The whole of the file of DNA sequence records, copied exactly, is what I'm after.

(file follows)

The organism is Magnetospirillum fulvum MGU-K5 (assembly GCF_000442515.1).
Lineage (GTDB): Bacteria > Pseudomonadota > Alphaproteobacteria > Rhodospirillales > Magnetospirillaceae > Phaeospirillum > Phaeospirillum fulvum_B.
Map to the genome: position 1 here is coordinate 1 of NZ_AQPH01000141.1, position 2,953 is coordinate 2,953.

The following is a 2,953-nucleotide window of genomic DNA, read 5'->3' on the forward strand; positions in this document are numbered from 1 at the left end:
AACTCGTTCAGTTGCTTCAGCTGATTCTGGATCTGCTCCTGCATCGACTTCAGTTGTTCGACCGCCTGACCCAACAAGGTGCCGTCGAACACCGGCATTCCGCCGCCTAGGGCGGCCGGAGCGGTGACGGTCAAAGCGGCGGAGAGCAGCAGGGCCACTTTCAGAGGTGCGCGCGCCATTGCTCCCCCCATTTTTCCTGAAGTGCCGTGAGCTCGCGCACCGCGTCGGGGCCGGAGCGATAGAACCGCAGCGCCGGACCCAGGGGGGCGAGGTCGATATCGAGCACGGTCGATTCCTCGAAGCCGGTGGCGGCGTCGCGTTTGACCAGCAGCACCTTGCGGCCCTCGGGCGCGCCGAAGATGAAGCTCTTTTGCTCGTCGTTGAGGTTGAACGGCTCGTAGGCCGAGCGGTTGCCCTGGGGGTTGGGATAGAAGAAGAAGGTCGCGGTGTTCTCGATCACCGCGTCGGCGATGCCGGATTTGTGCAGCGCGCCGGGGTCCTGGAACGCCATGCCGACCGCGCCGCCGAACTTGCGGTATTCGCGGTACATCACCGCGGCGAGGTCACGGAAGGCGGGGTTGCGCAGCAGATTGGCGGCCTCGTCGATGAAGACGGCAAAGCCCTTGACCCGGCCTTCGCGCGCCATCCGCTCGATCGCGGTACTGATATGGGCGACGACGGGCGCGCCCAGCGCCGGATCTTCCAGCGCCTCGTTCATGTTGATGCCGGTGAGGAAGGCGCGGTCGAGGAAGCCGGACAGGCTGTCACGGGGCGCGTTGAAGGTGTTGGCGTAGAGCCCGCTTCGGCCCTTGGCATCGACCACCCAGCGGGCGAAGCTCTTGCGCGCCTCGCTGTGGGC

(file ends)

The organism is Magnetospirillum fulvum MGU-K5 (assembly GCF_000442515.1).
Lineage (GTDB): Bacteria > Pseudomonadota > Alphaproteobacteria > Rhodospirillales > Magnetospirillaceae > Phaeospirillum > Phaeospirillum fulvum_B.
Map to the genome: position 1 here is coordinate 1 of NZ_AQPH01000141.1, position 2,953 is coordinate 2,953.

The following is a 2,953-nucleotide window of genomic DNA, read 5'->3' on the forward strand; positions in this document are numbered from 1 at the left end:
AACTCGTTCAGTTGCTTCAGCTGATTCTGGATCTGCTCCTGCATCGACTTCAGTTGTTCGACCGCCTGACCCAACAAGGTGCCGTCGAACACCGGCATTCCGCCGCCTAGGGCGGCCGGAGCGGTGACGGTCAAAGCGGCGGAGAGCAGCAGGGCCACTTTCAGAGGTGCGCGCGCCATTGCTCCCCCCATTTTTCCTGAAGTGCCGTGAGCTCGCGCACCGCGTCGGGGCCGGAGCGATAGAACCGCAGCGCCGGACCCAGGGGGGCGAGGTCGATATCGAGCACGGTCGATTCCTCGAAGCCGGTGGCGGCGTCGCGTTTGACCAGCAGCACCTTGCGGCCCTCGGGCGCGCCGAAGATGAAGCTCTTTTGCTCGTCGTTGAGGTTGAACGGCTCGTAGGCCGAGCGGTTGCCCTGGGGGTTGGGATAGAAGAAGAAGGTCGCGGTGTTCTCGATCACCGCGTCGGCGATGCCGGATTTGTGCAGCGCGCCGGGGTCCTGGAACGCCATGCCGACCGCGCCGCCGAACTTGCGGTATTCGCGGTACATCACCGCGGCGAGGTCACGGAAGGCGGGGTTGCGCAGCAGATTGGCGGCCTCGTCGATGAAGACGGCAAAGCCCTTGACCCGGCCTTCGCGCGCCATCCGCTCGATCGCGGTACTGATATGGGCGACGACGGGCGCGCCCAGCGCCGGATCTTCCAGCGCCTCGTTCATGTTGATGCCGGTGAGGAAGGCGCGGTCGAGGAAGCCGGACAGGCTGTCACGGGGCGCGTTGAAGGTGTTGGCGTAGAGCCCGCTTCGGCCCTTGGCATCGACCACCCAGCGGGCGAAGCTCTTGCGCGCCTCGCTGTGGGC